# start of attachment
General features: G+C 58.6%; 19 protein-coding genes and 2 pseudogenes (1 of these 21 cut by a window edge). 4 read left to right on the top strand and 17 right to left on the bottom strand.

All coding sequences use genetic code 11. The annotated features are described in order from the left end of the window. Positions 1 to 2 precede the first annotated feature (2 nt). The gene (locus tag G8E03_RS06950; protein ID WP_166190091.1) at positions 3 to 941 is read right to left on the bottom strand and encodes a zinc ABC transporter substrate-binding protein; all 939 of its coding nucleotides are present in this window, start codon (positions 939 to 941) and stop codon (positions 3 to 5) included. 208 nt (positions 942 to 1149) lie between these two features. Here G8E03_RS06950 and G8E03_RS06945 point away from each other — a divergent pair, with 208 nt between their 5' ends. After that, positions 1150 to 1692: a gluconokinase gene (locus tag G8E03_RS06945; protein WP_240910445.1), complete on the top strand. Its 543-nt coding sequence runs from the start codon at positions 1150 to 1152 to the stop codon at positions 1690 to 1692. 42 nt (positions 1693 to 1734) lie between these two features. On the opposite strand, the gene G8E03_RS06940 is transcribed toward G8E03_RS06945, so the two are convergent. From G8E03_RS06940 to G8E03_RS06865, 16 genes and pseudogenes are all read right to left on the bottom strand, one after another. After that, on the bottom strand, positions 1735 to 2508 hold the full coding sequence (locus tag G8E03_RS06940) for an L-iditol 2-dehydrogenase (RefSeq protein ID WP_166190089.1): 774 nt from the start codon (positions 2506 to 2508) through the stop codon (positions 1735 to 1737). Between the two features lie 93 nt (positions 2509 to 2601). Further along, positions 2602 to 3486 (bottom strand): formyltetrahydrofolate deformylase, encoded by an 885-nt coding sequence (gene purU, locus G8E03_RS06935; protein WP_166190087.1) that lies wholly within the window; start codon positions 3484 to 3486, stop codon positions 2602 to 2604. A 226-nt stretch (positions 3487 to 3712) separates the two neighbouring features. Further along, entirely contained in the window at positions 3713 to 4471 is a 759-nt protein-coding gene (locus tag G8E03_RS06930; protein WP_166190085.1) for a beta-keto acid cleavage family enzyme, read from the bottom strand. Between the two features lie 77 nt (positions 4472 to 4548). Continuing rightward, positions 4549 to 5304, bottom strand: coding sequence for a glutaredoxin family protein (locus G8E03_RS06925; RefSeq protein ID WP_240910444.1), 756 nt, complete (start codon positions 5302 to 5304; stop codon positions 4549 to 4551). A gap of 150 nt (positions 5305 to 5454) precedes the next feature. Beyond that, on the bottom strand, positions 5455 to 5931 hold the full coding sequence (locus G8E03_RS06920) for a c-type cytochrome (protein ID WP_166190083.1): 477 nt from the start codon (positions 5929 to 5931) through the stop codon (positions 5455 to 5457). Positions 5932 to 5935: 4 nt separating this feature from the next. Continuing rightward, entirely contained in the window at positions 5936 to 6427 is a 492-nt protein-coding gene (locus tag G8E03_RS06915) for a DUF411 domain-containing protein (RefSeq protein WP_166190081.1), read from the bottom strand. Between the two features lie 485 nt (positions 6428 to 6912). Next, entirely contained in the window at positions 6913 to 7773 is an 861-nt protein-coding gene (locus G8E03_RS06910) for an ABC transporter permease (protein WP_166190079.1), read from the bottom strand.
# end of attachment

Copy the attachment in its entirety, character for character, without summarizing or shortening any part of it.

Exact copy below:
General features: G+C 58.6%; 19 protein-coding genes and 2 pseudogenes (1 of these 21 cut by a window edge). 4 read left to right on the top strand and 17 right to left on the bottom strand.

All coding sequences use genetic code 11. The annotated features are described in order from the left end of the window. Positions 1 to 2 precede the first annotated feature (2 nt). The gene (locus tag G8E03_RS06950; protein ID WP_166190091.1) at positions 3 to 941 is read right to left on the bottom strand and encodes a zinc ABC transporter substrate-binding protein; all 939 of its coding nucleotides are present in this window, start codon (positions 939 to 941) and stop codon (positions 3 to 5) included. 208 nt (positions 942 to 1149) lie between these two features. Here G8E03_RS06950 and G8E03_RS06945 point away from each other — a divergent pair, with 208 nt between their 5' ends. After that, positions 1150 to 1692: a gluconokinase gene (locus tag G8E03_RS06945; protein WP_240910445.1), complete on the top strand. Its 543-nt coding sequence runs from the start codon at positions 1150 to 1152 to the stop codon at positions 1690 to 1692. 42 nt (positions 1693 to 1734) lie between these two features. On the opposite strand, the gene G8E03_RS06940 is transcribed toward G8E03_RS06945, so the two are convergent. From G8E03_RS06940 to G8E03_RS06865, 16 genes and pseudogenes are all read right to left on the bottom strand, one after another. After that, on the bottom strand, positions 1735 to 2508 hold the full coding sequence (locus tag G8E03_RS06940) for an L-iditol 2-dehydrogenase (RefSeq protein ID WP_166190089.1): 774 nt from the start codon (positions 2506 to 2508) through the stop codon (positions 1735 to 1737). Between the two features lie 93 nt (positions 2509 to 2601). Further along, positions 2602 to 3486 (bottom strand): formyltetrahydrofolate deformylase, encoded by an 885-nt coding sequence (gene purU, locus G8E03_RS06935; protein WP_166190087.1) that lies wholly within the window; start codon positions 3484 to 3486, stop codon positions 2602 to 2604. A 226-nt stretch (positions 3487 to 3712) separates the two neighbouring features. Further along, entirely contained in the window at positions 3713 to 4471 is a 759-nt protein-coding gene (locus tag G8E03_RS06930; protein WP_166190085.1) for a beta-keto acid cleavage family enzyme, read from the bottom strand. Between the two features lie 77 nt (positions 4472 to 4548). Continuing rightward, positions 4549 to 5304, bottom strand: coding sequence for a glutaredoxin family protein (locus G8E03_RS06925; RefSeq protein ID WP_240910444.1), 756 nt, complete (start codon positions 5302 to 5304; stop codon positions 4549 to 4551). A gap of 150 nt (positions 5305 to 5454) precedes the next feature. Beyond that, on the bottom strand, positions 5455 to 5931 hold the full coding sequence (locus G8E03_RS06920) for a c-type cytochrome (protein ID WP_166190083.1): 477 nt from the start codon (positions 5929 to 5931) through the stop codon (positions 5455 to 5457). Positions 5932 to 5935: 4 nt separating this feature from the next. Continuing rightward, entirely contained in the window at positions 5936 to 6427 is a 492-nt protein-coding gene (locus tag G8E03_RS06915) for a DUF411 domain-containing protein (RefSeq protein WP_166190081.1), read from the bottom strand. Between the two features lie 485 nt (positions 6428 to 6912). Next, entirely contained in the window at positions 6913 to 7773 is an 861-nt protein-coding gene (locus G8E03_RS06910) for an ABC transporter permease (protein WP_166190079.1), read from the bottom strand.